On Saturday, I ran my third 10k race. I also ran the worst race of my running career. And for the first time, I found myself tempted to quit. But before we get to the details, let’s get to the most important thing – I did not quit, I finished and I remain thankful that I can run!
So let’s back up a bit…if you’ve been following the news, then I’m sure you’ve heard about the heatwave that took over the midwest/east coast this week. It was pretty crazy and definitely left me thankful for central A/C in my house. All week they were showing relief to come Saturday and while it was slightly better, the heatwave was still around and still present when you were outside for more than a minute or two.
The race was the Fitness for America Sports Festival Sunset 1/2 Marathon, 10k and 5k and while starting at 5:45pm may be better than middle of the day, it was still ridiculously hot and when the sun was blazing down on you (with no opportunity for shade), things only got worse. But honestly, what got me most about this race wasn’t the heat but the mental game that came with it.
When you’re used to running first thing in the morning or mid-day, nighttime running creates a whole new layer of challenges from motivation to fueling. Fueling definitely got me on this one. I found myself with a growling stomach at 4pm as I was getting ready to leave the house so I ate a quick rice cake and a couple dates with peanut butter hoping it was enough to fuel me but not so much it’d be sitting in my stomach during the race. I was wrong. And as I drank more water before to try to stay hydrated, I definitely felt it with every step and found myself fighting nausea through the majority of the race. I was thankful they had plenty of water stops along the 10k course but after grabbing a gatorade (instead of water) at one stop, my nausea only got worse.
While I’m an advocate of listening to your body – whether on your daily run or while running a race – and while that may mean walking, I should admit I have never walked during a race…until this one. It was hot and after running the first 2-3 miles, I needed to walk but as soon as I did that, things changed and I checked out. I was struggling and giving in to walking became all too easy after that, so not only did I walk, I walked several times. Mentally, I was sure I couldn’t finish. I was remembering a conversation with a patient I had Friday afternoon when she was telling me about her first race after being diagnosed with Lyme’s. She signed up to run a race with her son and as awful as she felt throughout the race, she finished because she was teaching her son to never give up. I knew I couldn’t give up either, that’s not who I am.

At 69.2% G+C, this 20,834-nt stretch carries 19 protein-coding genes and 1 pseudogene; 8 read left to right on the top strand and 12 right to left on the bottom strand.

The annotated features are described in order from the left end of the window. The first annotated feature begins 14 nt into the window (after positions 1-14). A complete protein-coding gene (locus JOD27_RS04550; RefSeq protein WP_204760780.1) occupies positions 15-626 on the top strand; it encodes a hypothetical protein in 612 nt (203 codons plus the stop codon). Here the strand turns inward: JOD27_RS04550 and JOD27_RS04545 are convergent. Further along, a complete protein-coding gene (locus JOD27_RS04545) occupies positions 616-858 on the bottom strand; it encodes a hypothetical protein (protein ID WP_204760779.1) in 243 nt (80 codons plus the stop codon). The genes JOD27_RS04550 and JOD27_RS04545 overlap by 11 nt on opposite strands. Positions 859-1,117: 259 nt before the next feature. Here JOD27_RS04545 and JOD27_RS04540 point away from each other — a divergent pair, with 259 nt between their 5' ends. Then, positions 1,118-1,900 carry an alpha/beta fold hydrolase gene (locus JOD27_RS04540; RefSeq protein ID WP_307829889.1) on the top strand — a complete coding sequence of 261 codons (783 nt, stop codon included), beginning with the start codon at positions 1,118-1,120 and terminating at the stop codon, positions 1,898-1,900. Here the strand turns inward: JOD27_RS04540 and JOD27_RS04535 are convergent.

I tried to dig deep, I fought back the tears and I tried to live off every moment I was near spectators. While I was there with no one watching, I tried to soak up the energy of those around me anyway. When I finally hit 4 1/2 – 5 miles, the sun was letting up and the clouds were coming out to bring a bit of relief. I was trying to finish the last bit without walking but I was hurting. A runner passed me (pretty sure he was running the 1/2 marathon and was looping back) but as he ran by he turned his head, made eye contact and said “good job! keep going!” I started crying. He kept running by looking strong but they were the words I needed to hear and I knew they were just for me. In that moment I was re-energized, I was reminded of the community of runners that I’m so grateful to be a part and I was reminded that despite the challenge of this race, I am thankful that I can even run and be a part of this.
The volunteers on this course knew it was hard, they knew the heat wasn’t making things easy and every volunteer (and spectator) I passed that sent their encouraging words my way (or towards those around me) were so appreciated! And as I ran towards the finish line, tears in my eyes, trying to find every last bit of energy to come in strong, listening to cheers, I was thankful – that I finished, that I can run and that I didn’t give up!
Have you ever had a bad race where you felt like giving up?